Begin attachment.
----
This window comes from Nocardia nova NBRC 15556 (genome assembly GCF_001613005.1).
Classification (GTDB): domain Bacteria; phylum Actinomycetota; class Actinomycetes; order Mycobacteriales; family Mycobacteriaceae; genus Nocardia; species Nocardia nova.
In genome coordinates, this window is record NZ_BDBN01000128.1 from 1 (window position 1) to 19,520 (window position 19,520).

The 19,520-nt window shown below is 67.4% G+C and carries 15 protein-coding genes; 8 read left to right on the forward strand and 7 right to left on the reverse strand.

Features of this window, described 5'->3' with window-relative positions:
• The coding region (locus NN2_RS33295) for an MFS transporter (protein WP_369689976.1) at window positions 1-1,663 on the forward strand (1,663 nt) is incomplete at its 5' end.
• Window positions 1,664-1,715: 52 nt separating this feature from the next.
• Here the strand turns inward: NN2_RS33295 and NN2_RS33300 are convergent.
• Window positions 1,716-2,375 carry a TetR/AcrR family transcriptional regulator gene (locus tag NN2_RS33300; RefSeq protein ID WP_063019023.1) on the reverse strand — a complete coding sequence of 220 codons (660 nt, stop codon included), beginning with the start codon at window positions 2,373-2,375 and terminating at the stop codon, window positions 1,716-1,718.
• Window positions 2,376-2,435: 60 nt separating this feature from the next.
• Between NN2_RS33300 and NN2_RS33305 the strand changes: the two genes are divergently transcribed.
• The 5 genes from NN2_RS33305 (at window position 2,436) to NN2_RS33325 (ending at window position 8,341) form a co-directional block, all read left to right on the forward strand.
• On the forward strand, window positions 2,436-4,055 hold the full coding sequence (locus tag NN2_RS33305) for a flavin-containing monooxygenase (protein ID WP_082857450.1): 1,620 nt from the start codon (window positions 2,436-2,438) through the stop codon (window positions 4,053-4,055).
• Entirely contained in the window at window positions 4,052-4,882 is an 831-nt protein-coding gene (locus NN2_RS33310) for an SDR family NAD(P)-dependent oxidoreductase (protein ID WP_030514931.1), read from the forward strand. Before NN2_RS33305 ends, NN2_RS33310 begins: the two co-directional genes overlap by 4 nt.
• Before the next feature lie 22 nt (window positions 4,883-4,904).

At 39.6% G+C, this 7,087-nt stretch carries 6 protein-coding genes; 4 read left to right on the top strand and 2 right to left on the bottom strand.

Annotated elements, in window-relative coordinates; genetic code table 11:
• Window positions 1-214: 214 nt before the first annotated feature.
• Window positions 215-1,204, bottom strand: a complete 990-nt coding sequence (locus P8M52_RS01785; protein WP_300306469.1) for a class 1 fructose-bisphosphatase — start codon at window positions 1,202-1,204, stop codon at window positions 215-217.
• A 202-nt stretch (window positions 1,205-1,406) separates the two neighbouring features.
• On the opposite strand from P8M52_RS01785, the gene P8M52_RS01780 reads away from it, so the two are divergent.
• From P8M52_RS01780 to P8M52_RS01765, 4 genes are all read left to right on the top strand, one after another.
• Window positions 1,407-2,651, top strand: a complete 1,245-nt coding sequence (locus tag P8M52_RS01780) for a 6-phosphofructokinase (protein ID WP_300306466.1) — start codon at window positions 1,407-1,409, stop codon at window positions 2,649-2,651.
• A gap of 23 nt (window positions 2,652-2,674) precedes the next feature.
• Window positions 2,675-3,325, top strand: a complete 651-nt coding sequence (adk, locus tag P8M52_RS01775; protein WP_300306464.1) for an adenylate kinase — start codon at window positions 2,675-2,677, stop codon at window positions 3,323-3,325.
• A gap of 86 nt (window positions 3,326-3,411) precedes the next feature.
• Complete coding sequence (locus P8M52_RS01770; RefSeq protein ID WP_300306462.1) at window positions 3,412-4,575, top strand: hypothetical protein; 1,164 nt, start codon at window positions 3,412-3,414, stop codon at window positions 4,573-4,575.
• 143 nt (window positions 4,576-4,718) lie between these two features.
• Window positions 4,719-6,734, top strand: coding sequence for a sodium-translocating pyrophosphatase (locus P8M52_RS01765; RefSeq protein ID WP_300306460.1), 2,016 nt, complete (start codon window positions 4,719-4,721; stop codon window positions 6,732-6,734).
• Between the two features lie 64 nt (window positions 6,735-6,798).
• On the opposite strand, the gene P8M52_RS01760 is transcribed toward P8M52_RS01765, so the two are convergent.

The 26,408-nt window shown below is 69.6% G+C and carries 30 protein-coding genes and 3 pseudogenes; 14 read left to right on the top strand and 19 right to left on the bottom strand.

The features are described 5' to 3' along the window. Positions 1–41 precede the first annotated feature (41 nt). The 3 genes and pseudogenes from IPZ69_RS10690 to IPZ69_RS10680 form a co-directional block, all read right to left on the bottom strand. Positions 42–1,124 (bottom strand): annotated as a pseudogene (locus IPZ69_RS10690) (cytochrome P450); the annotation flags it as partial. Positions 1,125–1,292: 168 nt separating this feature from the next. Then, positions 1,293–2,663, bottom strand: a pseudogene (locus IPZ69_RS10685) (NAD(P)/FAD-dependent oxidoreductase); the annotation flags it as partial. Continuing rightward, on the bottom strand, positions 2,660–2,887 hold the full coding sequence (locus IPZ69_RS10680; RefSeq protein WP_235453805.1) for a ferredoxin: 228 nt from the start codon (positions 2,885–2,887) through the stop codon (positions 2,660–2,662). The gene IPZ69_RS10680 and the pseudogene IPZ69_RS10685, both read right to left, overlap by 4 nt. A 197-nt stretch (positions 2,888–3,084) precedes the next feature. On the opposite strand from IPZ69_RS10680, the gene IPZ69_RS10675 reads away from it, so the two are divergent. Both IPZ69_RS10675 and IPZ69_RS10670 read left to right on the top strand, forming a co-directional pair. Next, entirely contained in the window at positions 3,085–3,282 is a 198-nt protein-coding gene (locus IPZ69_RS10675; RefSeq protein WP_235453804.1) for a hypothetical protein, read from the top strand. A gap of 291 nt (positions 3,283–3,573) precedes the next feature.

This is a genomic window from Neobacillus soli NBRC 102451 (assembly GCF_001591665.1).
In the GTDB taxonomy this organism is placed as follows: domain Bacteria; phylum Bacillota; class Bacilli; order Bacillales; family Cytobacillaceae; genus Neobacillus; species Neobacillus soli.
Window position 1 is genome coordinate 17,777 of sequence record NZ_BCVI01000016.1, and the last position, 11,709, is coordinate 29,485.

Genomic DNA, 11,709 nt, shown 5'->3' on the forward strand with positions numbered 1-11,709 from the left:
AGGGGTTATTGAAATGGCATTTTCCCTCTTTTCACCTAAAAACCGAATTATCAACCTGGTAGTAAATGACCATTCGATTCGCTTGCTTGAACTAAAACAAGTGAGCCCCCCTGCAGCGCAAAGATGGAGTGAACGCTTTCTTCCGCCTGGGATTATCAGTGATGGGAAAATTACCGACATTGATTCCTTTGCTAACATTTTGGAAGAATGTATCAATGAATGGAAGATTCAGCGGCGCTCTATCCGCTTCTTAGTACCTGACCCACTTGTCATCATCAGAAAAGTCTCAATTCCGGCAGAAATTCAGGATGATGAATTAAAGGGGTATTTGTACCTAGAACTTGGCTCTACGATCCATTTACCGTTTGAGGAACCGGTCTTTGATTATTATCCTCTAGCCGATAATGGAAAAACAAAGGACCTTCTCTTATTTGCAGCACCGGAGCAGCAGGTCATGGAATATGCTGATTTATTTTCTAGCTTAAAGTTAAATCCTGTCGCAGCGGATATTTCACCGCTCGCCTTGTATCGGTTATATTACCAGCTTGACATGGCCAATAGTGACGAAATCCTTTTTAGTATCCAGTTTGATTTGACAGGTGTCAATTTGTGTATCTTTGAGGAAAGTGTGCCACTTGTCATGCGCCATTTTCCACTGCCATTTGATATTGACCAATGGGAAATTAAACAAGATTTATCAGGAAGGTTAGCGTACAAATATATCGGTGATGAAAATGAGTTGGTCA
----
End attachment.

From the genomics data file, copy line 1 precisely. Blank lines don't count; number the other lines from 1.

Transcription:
This window comes from Nocardia nova NBRC 15556 (genome assembly GCF_001613005.1).